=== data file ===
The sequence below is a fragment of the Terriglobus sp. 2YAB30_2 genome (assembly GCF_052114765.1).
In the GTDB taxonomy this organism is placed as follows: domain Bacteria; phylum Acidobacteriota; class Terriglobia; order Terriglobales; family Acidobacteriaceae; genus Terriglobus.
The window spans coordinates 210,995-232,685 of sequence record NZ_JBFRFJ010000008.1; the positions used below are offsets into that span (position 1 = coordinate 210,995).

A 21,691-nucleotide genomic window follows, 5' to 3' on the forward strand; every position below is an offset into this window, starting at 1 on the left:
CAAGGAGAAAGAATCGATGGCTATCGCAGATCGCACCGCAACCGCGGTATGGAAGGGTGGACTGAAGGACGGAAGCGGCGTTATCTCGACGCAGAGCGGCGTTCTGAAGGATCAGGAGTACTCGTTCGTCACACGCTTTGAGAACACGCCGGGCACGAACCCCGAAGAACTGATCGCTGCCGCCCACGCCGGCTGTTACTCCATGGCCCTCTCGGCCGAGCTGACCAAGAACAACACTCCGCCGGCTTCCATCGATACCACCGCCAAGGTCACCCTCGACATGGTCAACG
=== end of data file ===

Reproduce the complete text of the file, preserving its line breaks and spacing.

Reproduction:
The sequence below is a fragment of the Terriglobus sp. 2YAB30_2 genome (assembly GCF_052114765.1).
In the GTDB taxonomy this organism is placed as follows: domain Bacteria; phylum Acidobacteriota; class Terriglobia; order Terriglobales; family Acidobacteriaceae; genus Terriglobus.
The window spans coordinates 210,995-232,685 of sequence record NZ_JBFRFJ010000008.1; the positions used below are offsets into that span (position 1 = coordinate 210,995).

A 21,691-nucleotide genomic window follows, 5' to 3' on the forward strand; every position below is an offset into this window, starting at 1 on the left:
CAAGGAGAAAGAATCGATGGCTATCGCAGATCGCACCGCAACCGCGGTATGGAAGGGTGGACTGAAGGACGGAAGCGGCGTTATCTCGACGCAGAGCGGCGTTCTGAAGGATCAGGAGTACTCGTTCGTCACACGCTTTGAGAACACGCCGGGCACGAACCCCGAAGAACTGATCGCTGCCGCCCACGCCGGCTGTTACTCCATGGCCCTCTCGGCCGAGCTGACCAAGAACAACACTCCGCCGGCTTCCATCGATACCACCGCCAAGGTCACCCTCGACATGGTCAACG